Smythoson leather-bound cellar book

Matthew Hayes: I was given a very nice cellar book when I was 21. It fell apart in the end in my damp cellar, but the idea is nice, especially the spaces for with whom wines were shared. The Stamford Notebook Company makes a fine leather-bound option, but if you want to go really mad, Smythson make a lovely hardcover version.

Otherwise, I am still missing a nice decanting funnel (Georgian if possible, please)… so soothing watching that juicy goodness flow down the sides of the decanter.

Samantha Cole Johnson: 12 of Jancis's glasses. Or the Gabriel-Glas StandArt. Why 12? Because MW exam flights come in sets of 12 wines. On a less personal note, if a friend already has a nice set of glasses, peep the maker, and get them six more of the exact same. High-quality matched glasses are one of those things that nobody has enough of.

Richard Hemming MWThe most useful wine accessory I never knew I needed until I was given one is a large microfibre cloth for drying/polishing glasses. You might think any such cloth would do, but there are several important factors to consider. Firstly, the sheet must be large enough to cover one hand that holds the outside of the bowl while the other polishes the inside. Secondly, the microfibre itself needs to be particularly fine – in my experience, supermarket versions are rarely up to scratch, so to speak. The one I was given costs £15 and lasted me over ten years. However, the one that the sommelier team at 67 Pall Mall swear by (and they should know) is made by Final Touch.

Code 38 corkscrew

Alder YarrowI think one of the best things to request for the holiday season is something that you can’t quite bring yourself to buy because, really, you don’t need it, but you definitely covet it. For me, that’s one of the stunningly designed and beautifully manufactured Code 38 corkscrews. They are outrageously expensive but, like a Maserati, it’s not really about the price now, is it? It’s simply about wanting the most highly engineered, precision-made corkscrews in the world. It’s stronger and sharper than anything on the market, made of machined aerospace-grade titanium with double the strength to weight ratio of other metals, a 440 carbon-steel knife blade, powdered PVD titanium coating on the helix... Sort of makes me quiver with delight.

Andy Howard MWA cheap option, and very simple but, I find, totally effective and satisfying, is a drip stopper, which makes pouring wine much more precise (and less stressful). I am told (by my wife) that she finds it remarkable that a Master of Wine can be so useless when it comes to pouring wine into a glass. I am clearly no sommelier. What makes it worse is she loves to use high-quality white tablecloths for big occasions. Why is it that it is always red wines that dribble? White wine never does! So I suggest a stock of these. No more dry-cleaning bills (or verbal abuse for the pourer)!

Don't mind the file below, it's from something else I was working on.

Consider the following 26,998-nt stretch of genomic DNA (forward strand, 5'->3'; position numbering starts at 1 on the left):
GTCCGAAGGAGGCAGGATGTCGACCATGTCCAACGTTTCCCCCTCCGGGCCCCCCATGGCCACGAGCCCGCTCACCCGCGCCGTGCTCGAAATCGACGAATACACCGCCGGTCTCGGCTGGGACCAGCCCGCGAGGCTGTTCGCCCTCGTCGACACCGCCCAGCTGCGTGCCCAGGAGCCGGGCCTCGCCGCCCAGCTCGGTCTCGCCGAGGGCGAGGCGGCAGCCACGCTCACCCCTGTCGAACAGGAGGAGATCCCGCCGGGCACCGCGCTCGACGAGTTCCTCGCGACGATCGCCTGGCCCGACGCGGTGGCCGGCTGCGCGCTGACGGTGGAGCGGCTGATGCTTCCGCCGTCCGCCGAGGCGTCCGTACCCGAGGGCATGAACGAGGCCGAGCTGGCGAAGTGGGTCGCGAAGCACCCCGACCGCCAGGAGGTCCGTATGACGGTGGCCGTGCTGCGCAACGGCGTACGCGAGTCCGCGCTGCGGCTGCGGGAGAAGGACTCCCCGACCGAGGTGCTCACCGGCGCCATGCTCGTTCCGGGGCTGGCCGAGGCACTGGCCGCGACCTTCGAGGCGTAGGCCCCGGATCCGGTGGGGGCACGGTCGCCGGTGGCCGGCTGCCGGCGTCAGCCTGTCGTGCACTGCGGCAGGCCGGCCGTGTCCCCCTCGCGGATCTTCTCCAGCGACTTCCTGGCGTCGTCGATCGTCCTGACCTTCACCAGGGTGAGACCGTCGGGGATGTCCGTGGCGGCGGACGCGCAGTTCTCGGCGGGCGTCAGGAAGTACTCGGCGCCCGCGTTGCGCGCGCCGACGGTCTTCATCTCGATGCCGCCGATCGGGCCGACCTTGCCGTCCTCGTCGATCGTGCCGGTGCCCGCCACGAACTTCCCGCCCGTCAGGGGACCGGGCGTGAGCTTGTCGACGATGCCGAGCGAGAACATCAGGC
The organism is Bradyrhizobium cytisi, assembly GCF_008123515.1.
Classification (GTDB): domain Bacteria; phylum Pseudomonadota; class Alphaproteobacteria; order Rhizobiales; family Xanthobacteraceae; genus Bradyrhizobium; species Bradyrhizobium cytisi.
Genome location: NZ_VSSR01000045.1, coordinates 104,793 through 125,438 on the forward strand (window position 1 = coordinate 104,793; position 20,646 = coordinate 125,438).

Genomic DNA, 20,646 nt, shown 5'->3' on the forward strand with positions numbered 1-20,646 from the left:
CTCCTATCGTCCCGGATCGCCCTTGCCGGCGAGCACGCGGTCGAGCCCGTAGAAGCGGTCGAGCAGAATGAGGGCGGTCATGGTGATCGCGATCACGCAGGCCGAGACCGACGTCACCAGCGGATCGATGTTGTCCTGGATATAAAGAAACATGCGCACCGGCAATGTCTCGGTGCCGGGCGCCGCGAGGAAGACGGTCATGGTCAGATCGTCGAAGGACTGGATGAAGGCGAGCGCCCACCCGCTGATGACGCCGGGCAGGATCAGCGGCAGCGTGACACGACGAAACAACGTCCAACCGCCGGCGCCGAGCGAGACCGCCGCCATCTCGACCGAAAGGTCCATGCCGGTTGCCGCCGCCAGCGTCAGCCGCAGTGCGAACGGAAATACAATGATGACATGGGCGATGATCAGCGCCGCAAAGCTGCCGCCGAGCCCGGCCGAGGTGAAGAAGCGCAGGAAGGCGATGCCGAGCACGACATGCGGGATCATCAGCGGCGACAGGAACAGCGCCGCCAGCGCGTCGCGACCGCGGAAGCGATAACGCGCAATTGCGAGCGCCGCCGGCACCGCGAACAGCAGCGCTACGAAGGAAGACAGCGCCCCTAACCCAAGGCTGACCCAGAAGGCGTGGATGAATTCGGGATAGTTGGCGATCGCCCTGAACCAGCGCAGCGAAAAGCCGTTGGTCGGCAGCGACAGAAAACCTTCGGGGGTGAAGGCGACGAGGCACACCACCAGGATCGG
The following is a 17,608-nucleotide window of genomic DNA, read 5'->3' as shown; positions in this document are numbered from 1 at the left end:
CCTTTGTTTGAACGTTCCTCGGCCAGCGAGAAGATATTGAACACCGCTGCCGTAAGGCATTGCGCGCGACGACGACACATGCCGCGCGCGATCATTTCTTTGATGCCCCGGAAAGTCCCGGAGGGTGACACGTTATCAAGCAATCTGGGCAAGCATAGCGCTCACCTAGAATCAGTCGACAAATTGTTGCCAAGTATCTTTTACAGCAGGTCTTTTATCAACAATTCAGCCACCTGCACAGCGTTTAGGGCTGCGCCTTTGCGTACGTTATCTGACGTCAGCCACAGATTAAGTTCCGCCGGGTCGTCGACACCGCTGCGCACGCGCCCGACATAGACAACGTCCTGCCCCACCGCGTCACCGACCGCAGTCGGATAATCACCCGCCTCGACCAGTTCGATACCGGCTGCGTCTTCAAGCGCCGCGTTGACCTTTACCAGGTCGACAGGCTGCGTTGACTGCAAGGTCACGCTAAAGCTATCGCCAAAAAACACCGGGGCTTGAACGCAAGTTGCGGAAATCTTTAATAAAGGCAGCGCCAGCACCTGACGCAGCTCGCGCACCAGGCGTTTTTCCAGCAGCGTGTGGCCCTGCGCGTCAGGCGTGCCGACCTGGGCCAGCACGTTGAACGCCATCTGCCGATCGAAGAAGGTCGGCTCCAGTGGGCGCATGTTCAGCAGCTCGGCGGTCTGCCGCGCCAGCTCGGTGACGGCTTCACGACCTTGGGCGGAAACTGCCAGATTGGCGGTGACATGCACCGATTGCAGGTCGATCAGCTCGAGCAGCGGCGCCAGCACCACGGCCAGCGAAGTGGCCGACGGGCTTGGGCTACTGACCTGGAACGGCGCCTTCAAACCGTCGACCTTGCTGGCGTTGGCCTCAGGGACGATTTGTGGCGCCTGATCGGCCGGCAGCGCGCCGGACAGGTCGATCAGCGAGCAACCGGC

The Zalto Denk'Art 75 is slim enough to fit in the door of the fridge.

James Lawther MWLike Andy Howard, I would have chosen the DropStop non-drip wine pourer. It’s simple, efficient and inexpensive, can be personalised and is widely available at producer cellar doors (with estate colours and emblem) as a means of merchandising. But he got there first so instead I’ve selected a decanter – for decanting white wines. It’s not a regular practice but certain whites (I’m thinking quality Burgundy, Hermitage, Châteauneuf-du-Pape, Sauternes, etc) benefit from a bit of aeration. The essence here is that the temperature also needs to be correct, so the ideal decanter is one with a slender form that fits into the slot on the fridge door. My preference is for the Zalto Denk’Art No 75 (available here in Europe and here in the US) but other glassware producers would have a similar form, including Jancis's water carafe or, with stopper, Jancis's mature-wine decanter. You can surprise your guests and the wine looks even more appealing on the table.

Tom Parker MW: Christmas is always chaos in our house despite – or perhaps due to – no children being present. Ten-plus people always moving rooms, putting glasses down and forgetting whose is whose. So, Penny, my wife, bought some wine charms that attach to the stemware. As long as everyone remembers their design, it saves me having to wash up/find new glasses mid service. And it’s a little more stylish than my suggestion we could number the glasses with liquid chalk, as I did for my exams… They’re available everywhere in a range of designs from lots of places at different prices and some will customise them with names and designs.